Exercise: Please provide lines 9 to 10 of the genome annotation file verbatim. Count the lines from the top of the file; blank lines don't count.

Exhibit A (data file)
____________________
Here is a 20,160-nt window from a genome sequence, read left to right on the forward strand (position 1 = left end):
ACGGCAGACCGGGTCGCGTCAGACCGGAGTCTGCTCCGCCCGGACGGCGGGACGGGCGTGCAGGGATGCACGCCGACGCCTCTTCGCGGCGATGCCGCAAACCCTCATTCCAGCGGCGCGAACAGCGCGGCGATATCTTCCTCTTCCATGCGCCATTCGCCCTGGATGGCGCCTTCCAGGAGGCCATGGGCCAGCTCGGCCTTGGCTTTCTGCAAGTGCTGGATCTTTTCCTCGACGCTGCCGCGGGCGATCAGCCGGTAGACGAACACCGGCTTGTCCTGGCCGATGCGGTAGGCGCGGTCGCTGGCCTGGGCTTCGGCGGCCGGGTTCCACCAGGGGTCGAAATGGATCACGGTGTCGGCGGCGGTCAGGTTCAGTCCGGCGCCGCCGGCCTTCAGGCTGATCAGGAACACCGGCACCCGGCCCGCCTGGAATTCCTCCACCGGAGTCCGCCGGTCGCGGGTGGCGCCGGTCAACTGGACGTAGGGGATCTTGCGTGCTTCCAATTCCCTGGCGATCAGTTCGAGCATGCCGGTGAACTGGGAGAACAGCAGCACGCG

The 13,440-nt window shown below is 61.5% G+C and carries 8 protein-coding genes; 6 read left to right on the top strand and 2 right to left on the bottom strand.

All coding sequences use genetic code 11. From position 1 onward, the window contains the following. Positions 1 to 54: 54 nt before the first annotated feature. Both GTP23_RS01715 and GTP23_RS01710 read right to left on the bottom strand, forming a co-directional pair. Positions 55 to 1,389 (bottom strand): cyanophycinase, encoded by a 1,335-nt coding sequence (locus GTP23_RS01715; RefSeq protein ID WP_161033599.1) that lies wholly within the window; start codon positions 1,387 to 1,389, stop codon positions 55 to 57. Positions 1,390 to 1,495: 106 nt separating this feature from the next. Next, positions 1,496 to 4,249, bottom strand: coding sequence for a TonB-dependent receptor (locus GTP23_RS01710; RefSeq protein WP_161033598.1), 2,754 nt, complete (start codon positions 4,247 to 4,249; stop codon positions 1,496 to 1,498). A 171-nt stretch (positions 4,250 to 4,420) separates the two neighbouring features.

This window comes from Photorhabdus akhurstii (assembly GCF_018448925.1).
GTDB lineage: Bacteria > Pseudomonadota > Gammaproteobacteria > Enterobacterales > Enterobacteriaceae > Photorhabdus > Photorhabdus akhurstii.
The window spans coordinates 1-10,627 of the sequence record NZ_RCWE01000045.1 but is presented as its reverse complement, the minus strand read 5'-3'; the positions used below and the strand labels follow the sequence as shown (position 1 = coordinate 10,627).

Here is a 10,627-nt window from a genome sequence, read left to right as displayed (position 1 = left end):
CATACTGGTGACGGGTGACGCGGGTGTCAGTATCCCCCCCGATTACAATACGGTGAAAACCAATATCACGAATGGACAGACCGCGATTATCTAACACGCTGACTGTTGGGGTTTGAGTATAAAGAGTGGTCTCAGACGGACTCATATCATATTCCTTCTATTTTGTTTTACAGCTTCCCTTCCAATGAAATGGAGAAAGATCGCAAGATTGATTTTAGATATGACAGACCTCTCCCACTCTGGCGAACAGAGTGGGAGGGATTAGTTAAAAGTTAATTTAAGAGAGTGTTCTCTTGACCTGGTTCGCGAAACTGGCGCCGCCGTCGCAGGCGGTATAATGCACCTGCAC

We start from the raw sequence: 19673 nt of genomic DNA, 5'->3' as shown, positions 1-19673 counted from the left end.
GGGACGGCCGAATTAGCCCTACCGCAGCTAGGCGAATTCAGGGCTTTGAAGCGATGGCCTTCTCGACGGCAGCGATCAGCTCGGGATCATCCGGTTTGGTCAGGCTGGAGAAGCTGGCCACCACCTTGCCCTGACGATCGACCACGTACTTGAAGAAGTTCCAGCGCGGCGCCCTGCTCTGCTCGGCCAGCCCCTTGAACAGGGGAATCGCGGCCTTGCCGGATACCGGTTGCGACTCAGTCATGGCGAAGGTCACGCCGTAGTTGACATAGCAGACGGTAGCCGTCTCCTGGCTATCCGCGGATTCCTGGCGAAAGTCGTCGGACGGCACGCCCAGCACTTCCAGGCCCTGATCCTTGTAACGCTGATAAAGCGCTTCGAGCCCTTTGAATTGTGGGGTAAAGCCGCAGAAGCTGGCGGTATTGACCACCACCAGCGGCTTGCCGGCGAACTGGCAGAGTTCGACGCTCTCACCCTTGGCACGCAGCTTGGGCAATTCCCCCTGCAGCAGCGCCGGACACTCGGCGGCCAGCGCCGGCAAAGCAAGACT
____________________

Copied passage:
CATACTGGTGACGGGTGACGCGGGTGTCAGTATCCCCCCCGATTACAATACGGTGAAAACCAATATCACGAATGGACAGACCGCGATTATCTAACACGCTGACTGTTGGGGTTTGAGTATAAAGAGTGGTCTCAGACGGACTCATATCATATTCCTTCTATTTTGTTTTACAGCTTCCCTTCCAATGAAATGGAGAAAGATCGCAAGATTGATTTTAGATATGACAGACCTCTCCCACTCTGGCGAACAGAGTGGGAGGGATTAGTTAAAAGTTAATTTAAGAGAGTGTTCTCTTGACCTGGTTCGCGAAACTGGCGCCGCCGTCGCAGGCGGTATAATGCACCTGCAC

We start from the raw sequence: 19673 nt of genomic DNA, 5'->3' as shown, positions 1-19673 counted from the left end.